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Trade facilitation in ASEAN member countries : measuring progress and assessing priorities

  • Shepherd , Ben
  • Wilson, John S.

This paper reviews recent progress and indicators of trade facilitation in member countries of the Association of Southeast Asian Nations. The findings show that import and export costs vary considerably in the member countries, from very low to moderately high levels. Tariff and non-tariff barriers are generally low to moderate. Infrastructure quality and services sector competitiveness range from fair to excellent. Using a standard gravity model, the authors find that trade flows in Southeast Asia are particularly sensitive to transport infrastructure and information and communications technology. The results suggest that the region stands to make significant economic gains from trade facilitation reform. These gains could be considerably larger than those from comparable tariff reforms. Estimates suggest that improving port facilities in the region, for example, could expand trade by up to 7.5 percent or $22 billion. The authors interpret this as an indication of the vital role that transport infrastructure can play in enhancing intra-regional trade.

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Paper provided by The World Bank in its series Policy Research Working Paper Series with number 4615.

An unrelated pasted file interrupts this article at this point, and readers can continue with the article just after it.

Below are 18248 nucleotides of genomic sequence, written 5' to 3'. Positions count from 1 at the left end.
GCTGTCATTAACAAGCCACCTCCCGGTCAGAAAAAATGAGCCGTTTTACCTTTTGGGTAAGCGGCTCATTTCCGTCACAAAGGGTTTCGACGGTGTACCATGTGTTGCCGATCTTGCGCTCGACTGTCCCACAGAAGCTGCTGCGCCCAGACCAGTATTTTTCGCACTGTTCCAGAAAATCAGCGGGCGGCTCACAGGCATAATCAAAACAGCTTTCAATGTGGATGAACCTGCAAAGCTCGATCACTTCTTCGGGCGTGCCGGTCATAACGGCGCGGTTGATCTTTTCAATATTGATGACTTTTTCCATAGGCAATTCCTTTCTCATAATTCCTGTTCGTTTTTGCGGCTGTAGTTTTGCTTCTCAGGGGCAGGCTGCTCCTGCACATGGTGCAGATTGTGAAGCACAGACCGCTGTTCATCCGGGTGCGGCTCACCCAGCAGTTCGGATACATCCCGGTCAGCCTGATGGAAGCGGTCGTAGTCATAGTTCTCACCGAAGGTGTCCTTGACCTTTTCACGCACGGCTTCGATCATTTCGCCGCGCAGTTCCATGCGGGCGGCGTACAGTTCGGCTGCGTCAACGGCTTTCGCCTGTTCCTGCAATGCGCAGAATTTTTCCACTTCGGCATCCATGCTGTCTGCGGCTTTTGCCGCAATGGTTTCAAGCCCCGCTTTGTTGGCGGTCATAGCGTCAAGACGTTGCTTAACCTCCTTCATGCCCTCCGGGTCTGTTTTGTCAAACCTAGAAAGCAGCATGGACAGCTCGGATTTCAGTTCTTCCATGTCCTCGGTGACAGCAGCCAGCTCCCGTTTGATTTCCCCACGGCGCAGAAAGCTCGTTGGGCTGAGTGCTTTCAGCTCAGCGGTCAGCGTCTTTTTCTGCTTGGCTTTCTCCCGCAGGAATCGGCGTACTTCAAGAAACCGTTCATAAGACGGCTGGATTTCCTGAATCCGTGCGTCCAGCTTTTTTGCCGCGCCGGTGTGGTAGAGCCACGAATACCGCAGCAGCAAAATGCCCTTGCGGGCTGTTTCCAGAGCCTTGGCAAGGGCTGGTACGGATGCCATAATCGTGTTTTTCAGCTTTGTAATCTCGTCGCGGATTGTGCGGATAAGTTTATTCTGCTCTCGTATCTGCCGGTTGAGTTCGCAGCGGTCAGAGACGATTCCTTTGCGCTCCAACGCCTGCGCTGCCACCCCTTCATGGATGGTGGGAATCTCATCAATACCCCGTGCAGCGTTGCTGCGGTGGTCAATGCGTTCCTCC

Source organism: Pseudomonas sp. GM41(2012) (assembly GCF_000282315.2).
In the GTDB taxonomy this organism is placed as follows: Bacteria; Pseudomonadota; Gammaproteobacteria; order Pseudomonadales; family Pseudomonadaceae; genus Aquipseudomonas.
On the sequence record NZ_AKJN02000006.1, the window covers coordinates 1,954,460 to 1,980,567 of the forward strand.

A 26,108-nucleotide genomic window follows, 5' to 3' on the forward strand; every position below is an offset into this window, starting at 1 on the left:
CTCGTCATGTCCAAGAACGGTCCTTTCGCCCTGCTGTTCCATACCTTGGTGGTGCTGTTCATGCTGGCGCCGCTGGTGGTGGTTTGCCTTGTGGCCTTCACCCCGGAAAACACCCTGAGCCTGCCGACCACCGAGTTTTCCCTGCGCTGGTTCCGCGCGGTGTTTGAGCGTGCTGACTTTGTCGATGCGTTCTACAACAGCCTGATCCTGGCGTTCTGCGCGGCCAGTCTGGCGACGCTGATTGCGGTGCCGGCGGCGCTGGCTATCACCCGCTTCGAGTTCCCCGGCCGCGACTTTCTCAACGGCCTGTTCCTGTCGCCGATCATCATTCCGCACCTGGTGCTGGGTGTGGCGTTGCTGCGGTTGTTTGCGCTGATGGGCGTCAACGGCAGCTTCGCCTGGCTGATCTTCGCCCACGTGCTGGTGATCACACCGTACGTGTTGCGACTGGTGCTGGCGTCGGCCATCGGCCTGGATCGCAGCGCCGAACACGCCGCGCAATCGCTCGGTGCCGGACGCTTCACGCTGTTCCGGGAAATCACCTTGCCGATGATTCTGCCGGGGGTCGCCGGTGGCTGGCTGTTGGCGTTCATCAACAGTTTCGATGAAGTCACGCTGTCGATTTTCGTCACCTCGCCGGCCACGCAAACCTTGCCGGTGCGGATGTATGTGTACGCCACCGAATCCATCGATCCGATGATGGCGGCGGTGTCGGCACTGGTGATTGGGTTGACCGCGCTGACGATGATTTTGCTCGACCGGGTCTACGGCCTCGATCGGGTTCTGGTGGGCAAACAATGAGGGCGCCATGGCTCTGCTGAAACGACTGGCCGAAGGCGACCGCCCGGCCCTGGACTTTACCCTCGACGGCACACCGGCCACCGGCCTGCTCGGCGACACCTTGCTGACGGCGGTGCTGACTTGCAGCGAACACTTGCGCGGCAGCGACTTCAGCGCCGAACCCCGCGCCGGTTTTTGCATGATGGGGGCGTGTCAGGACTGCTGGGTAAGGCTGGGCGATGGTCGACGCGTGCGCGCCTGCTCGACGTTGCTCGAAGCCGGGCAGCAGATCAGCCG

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Date of creation: 01 May 2008
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Handle: RePEc:wbk:wbrwps:4615
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  1. Leamer, E. & Levingsohn, J., 1994. "International Trade Theory: The Evidence," Working Papers 368, Research Seminar in International Economics, University of Michigan.
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  21. Shepherd, Ben & Wilson, John S., 2006. "Road infrastructure in Europe and Central Asia : does network quality affect trade ?," Policy Research Working Paper Series 4104, The World Bank.
  22. repec:cup:cbooks:9780521029018 is not listed on IDEAS
  23. Buys, Piet & Deichmann, Uwe & Wheeler, David, 2006. "Road network upgrading and overland trade expansion in Sub-Saharan Africa," Policy Research Working Paper Series 4097, The World Bank.
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  26. Ng, Francis & Yeats, Alexander, 1999. "Production sharing in East Asia : who does what for whom, and why?," Policy Research Working Paper Series 2197, The World Bank.
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